Design duo Anna Burles and Chris Trotman, Founders of design practice Run For the Hills, renovated their London home on Douglas Road during 2020/21. darc asked Burles to provide commentary on their decisions and influences behind the lighting pieces used throughout their home.
During the height of the UK’s national lockdown, Co-Founders of London-based design house Run For The Hills, Anna Burles and husband Chris Trotman decided to renovate their private home.
The couple’s recently renovated, dated Victorian house in West London, was previously set up as two unmodernised flats. It needed to be formally de-converted back into a family home before planning could be granted for a side return and a three-room loft conversion.
The finished house is now a five-bedroom, three-bathroom property, with a stunning design bearing all the hallmarks of the creative duo’s personal style, flair and imagination.
Works began in August 2020 and finished in February 2021, a design-build collaboration with long-time construction partners JNJ Building Services. The team gutted the ground floor completely and reconfigured the layout, removing the double front living/dining room that many people opt for, instead keeping a small adult living room at the front, a small utility/guest bathroom, and then a large open-plan family space at the rear onto the garden, rebuilding all the brickwork to the old part of the house with full width crittal doors in a dark bronze metal.
In keeping with the studio’s design aesthetic for clients, their own home is very creative, cosy, and comfortable for their family-orientated life.
“As we’re designers, we knew we could push things and be innovative and daring, so we let our imagination run riot,” says Burles. “The concept is very personal to us and we spent all of our waking hours and weekends, outside of running the studio, to develop the design and to specify everything needed.”
The house has a stylishly modern feel, with crittal doors throughout the ground floor bringing refined urban styling. The design also boasts dramatic, oversized decorative covings, flower petal ceiling roses, and a vintage-feel but with new herringbone floors, all of which keep the house feeling warm, inviting and full of period character.
Lighting is always an integral part of any design, and as such, darc asked Burles to walk us through the lighting choices throughout her new home.
“Lighting is such a huge part of any interior design and we wanted our home to be lit beautifully. Great lighting needs to be designed carefully into the scheme from day one and it’s utterly transformative and can elevate great design details to be real show-stoppers. As such, we wanted to ensure full control over the lighting in the property to allow for spaces to operate as cosy and relaxing or more task-focused depending on the needs. So, after doing the first cut of the lighting design ourselves, we enlisted the help of a lighting designer and a mood control company to add a smart lighting system to the property, using key pads with tailored settings input to suit the family’s needs with a flick of a switch, allowing maximum control over the light settings in the house.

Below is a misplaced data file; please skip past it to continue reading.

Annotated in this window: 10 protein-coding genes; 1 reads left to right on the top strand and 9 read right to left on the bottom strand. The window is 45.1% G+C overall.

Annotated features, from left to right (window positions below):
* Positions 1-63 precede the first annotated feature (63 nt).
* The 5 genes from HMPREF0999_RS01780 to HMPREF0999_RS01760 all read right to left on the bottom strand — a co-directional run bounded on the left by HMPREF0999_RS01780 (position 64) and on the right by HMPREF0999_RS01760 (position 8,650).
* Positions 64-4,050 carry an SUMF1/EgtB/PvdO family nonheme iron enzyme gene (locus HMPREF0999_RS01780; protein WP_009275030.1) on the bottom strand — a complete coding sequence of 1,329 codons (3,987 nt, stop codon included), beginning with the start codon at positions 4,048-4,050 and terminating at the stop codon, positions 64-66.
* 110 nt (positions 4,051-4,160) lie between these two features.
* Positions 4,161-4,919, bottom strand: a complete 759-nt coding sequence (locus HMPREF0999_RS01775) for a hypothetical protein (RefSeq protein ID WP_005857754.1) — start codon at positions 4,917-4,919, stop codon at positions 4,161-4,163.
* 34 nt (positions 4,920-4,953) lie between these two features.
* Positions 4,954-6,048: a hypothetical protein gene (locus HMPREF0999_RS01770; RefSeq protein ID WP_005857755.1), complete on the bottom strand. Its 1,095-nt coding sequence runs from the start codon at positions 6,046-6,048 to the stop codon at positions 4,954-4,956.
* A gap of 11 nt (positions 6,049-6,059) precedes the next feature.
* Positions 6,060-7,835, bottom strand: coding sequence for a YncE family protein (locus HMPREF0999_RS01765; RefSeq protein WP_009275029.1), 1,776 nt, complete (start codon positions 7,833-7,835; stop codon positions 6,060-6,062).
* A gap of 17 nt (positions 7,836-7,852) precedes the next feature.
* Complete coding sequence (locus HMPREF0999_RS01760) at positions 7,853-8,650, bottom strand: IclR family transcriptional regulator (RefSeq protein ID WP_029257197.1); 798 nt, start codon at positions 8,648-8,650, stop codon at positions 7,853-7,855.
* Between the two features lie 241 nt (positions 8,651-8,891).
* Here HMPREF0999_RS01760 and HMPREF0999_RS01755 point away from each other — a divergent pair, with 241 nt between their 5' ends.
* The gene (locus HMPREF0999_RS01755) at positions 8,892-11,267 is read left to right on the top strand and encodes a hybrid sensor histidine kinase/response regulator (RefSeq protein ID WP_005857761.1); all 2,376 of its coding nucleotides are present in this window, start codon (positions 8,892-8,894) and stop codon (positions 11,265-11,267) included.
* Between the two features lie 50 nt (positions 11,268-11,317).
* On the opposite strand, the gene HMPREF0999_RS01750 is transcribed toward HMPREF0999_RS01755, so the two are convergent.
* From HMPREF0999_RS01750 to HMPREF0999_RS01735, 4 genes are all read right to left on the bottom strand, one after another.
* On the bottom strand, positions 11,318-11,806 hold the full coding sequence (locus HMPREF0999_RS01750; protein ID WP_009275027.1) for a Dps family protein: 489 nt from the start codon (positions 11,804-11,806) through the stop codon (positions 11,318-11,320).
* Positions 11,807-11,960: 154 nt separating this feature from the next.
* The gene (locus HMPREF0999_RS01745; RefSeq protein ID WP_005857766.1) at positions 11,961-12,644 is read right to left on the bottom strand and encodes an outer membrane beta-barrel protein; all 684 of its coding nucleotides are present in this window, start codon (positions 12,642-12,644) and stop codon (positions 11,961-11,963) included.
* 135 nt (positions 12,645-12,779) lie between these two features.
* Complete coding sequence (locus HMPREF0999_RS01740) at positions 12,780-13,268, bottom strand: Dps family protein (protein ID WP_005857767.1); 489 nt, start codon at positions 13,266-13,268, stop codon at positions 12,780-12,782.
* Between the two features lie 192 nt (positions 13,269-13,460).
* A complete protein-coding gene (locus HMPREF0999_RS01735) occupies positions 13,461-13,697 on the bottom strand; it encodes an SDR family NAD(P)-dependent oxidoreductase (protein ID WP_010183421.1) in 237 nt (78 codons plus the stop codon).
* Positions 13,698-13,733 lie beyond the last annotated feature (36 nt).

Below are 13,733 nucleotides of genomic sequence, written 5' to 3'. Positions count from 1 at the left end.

Lighting Designer Collaboration – GKLD
We had big plans for the lighting in the house to be great – something we’ve learned from our commercial bar and restaurant design work – a great design can be transformed into an amazing, jaw-dropping design with great lighting, so we knew we’d need help specifying the right kind of architectural lights, beam angles, colour temperatures, and optics (which is such a specialist skill). We also had plans to install a mood lighting system in the property, to transform the atmosphere of a room from bright to moody and candle-lit dinner party at the flick of a switch, so we decided we needed to enlist the help of professional lighting designer Guy Kornetzki of GKLD.
Lighting Design Process
Kornetzki sprang off from our initial lighting concepts and decorative CAD lighting and electrical plans (with our initial suggestions of what lights could go where and how we’d like them to be controlled – with all decorative lamps and floor lamps coming on at the same time for example, or a pendant or chandelier being controlled separately). Kornetzki would import our CAD plans and then bounce back ideas to us, confirming the ones he thought we’d got right, and making alternate suggestions. Once we had a range of ideas we all loved, he then calculated and estimated the fittings we’d need, the quantities, where they’d be sited, and how the light would project and highlight what we wanted it to showcase. We’d then run that all by JNJ’s lead electrician, Ben Jenkins, to sense check it from a wiring and load perspective. It’s a technical process and great to have someone who can act as the bridge with the electrical contractor, who can talk knowledgeably about hidden drivers, connectors, and widgets, which make systems and circuits talk to each other.